I can’t stress enough how crucial it is to make sure your mental health is in check. Never feel ashamed if you have to go see a doctor, therapist, or counselor. Never feel ashamed if you have to be prescribed medication. Mental health is vital to continue helping our children with special needs. They need us!

Show yourself grace, you’re still learning. Show yourself patience, you’re on this journey.

Sibling Bond and Autism

Growing up my biggest dream was to be a mother. Our son Kash is such a blessing to my life.

Research suggests close sibling relationships are associated with better mental health later in life. The nature of autism can make closeness difficult. People with autism often have difficultly identifying and expressing their emotions, as well as understanding how others are feeling.

My husband and I had many conversations to determine if growing our family would be an option. We had a lot to consider compared to our friends with their families. We had to worry if Kash would adjust to a new sibling. Would he become more aggressive? Will he regress all the skills he has learned? Would we have enough time? Those questions hit us extremely deep. We wanted to make sure we made the right decision.

We came to the determination that we have Kash in the best therapies. He has all the specialist possible for his care. We will continue to always advocate for him. We wanted Kash to have a sibling. We wanted Kash to experience a sibling bond. We had to stop thinking about the worse and come to the realization a sibling may help Kash.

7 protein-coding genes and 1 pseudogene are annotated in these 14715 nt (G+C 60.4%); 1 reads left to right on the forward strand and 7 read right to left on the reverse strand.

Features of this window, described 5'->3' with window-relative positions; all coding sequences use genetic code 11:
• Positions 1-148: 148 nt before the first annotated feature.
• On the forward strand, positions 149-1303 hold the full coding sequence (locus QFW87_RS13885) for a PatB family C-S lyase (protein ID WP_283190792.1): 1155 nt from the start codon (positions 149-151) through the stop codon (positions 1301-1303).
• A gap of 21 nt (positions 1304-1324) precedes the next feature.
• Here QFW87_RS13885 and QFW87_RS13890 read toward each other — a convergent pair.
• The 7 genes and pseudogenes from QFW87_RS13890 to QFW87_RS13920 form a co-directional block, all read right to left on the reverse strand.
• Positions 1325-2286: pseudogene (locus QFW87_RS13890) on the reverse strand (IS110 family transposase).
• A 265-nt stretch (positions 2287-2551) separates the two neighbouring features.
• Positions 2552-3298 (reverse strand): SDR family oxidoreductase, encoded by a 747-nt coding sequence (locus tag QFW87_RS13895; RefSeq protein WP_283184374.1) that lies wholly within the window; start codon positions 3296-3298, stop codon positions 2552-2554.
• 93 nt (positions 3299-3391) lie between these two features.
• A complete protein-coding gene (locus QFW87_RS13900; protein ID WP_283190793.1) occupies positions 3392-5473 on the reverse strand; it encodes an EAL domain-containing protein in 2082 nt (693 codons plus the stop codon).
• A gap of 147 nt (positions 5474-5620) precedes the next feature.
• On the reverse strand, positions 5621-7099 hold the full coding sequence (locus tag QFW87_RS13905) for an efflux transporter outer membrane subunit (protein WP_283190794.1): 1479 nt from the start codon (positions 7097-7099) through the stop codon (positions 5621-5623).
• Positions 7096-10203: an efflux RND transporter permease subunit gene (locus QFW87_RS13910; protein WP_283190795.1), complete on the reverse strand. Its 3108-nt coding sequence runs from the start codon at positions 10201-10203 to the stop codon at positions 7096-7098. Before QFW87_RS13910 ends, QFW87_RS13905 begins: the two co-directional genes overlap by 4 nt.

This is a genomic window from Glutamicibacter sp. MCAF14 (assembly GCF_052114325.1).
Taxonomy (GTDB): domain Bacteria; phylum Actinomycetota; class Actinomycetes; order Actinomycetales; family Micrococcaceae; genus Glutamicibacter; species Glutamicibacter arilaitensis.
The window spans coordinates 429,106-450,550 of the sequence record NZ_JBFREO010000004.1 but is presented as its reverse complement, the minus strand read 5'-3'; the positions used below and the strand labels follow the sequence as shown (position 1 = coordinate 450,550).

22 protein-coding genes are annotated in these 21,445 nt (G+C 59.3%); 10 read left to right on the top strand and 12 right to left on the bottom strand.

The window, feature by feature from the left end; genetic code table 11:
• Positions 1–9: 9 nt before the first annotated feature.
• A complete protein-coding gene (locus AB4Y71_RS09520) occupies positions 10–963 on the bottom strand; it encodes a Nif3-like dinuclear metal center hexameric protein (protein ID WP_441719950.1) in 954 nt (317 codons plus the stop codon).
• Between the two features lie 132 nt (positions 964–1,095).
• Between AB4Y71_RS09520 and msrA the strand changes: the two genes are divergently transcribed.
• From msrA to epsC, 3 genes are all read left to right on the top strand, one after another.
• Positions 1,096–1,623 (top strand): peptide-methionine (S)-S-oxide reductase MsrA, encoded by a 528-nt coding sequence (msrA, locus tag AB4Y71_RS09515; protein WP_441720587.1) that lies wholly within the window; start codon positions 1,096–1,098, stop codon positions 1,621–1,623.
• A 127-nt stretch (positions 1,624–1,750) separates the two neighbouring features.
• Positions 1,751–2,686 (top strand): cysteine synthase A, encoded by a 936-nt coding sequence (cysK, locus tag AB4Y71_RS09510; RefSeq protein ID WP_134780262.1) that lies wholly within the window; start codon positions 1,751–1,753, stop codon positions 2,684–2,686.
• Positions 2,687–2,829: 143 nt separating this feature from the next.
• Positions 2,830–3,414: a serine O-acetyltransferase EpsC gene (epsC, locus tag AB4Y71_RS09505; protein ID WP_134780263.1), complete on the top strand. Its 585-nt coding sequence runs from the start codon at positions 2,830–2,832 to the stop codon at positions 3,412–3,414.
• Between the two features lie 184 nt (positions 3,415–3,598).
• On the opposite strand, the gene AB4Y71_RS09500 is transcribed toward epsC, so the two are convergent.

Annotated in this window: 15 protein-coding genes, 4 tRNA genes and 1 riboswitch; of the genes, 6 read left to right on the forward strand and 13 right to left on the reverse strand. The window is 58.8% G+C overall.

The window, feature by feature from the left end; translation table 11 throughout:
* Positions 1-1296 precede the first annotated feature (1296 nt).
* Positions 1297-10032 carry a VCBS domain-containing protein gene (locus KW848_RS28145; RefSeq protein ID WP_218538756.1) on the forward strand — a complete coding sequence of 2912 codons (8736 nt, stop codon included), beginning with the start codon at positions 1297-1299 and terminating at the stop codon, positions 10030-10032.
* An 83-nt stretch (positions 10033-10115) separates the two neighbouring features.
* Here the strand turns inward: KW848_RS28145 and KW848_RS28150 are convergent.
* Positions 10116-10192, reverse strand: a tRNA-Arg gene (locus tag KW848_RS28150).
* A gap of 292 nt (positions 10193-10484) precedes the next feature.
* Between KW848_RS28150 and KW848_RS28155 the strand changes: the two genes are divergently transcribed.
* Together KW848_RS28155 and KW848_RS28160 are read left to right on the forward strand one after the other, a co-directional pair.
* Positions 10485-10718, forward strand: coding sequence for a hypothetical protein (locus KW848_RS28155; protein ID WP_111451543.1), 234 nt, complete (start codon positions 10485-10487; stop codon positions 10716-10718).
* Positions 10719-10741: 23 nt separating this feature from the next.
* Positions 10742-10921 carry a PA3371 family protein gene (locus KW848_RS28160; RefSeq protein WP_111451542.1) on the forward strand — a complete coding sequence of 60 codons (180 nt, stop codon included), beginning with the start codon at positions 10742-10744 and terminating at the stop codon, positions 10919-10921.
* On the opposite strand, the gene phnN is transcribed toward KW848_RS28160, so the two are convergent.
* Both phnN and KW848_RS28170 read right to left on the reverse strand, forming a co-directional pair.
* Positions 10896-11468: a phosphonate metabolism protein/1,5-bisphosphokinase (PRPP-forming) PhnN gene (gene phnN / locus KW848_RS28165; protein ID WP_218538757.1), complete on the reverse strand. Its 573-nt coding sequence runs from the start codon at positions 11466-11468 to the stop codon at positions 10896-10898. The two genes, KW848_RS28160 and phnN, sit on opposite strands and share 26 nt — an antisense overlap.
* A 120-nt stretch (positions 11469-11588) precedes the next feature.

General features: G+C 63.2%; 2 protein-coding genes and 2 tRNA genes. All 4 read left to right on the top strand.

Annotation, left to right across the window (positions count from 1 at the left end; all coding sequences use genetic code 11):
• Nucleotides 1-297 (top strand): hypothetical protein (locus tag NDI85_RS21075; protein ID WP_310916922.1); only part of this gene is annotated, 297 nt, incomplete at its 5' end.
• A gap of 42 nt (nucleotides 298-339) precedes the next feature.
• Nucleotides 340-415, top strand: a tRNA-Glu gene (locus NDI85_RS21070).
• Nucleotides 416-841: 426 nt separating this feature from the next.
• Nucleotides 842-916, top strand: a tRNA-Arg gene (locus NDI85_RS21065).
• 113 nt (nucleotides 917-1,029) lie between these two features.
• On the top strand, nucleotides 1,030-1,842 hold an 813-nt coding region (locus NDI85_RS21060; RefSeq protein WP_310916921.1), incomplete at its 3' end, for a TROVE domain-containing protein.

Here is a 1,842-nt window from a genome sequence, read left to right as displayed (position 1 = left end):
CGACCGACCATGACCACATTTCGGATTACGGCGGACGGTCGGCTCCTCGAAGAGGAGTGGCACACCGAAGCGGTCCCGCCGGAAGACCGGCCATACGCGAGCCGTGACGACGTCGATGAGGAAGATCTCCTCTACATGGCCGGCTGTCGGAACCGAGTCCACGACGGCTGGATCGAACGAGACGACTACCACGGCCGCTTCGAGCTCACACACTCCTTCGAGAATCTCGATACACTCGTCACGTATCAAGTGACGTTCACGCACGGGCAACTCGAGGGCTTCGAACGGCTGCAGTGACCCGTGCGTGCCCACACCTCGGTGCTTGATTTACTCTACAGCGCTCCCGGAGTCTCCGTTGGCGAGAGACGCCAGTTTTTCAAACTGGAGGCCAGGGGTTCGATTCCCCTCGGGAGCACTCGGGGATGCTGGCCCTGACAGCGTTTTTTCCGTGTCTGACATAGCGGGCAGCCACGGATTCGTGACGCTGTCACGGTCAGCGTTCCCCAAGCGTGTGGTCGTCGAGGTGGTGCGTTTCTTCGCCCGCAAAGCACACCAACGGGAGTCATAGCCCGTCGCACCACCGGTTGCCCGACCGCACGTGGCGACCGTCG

Our lives would forever change in 2020. The pandemic hit and we found out we were expecting. My very first appointment came around and I was able to bring Kash with me. This appointment happened before the shutdowns and visitor restrictions. I was about six weeks pregnant at the time. I tried to explain to him at first what would happen at the appointment. I used social stories and visuals to try and prepare him.

Any type of doctor’s office scares him. It does not matter if it is not for him. He has had to visit a lot of doctors growing up so it always frightened him. I can’t blame him because it seemed every time he would have to see a doctor he would have to get blood taken or a procedure.

Walking into the room for my first ultrasound was exciting and also scary. My husband and I suffered miscarriages before so it just always made us feel uneasy. Kash was very anxious during the appointment. But once they started the ultrasound and seeing the baby on screen was an emotional time all around. Hearing the heartbeat made me cry tears of joy. Watching Kash sign, ”baby” when I pointed to the screen made me even more emotional because I felt he understood what was going on.

Our sweet girl decided to come into the world at 34 weeks. Thankfully she was healthy and only spent a week in the NICU. Bringing her home to meet Kash was a moment I will forever remember. Seeing his baby sister for the first time just lit him up. I knew right then and there their bond would be unbreakable.

Prayers answered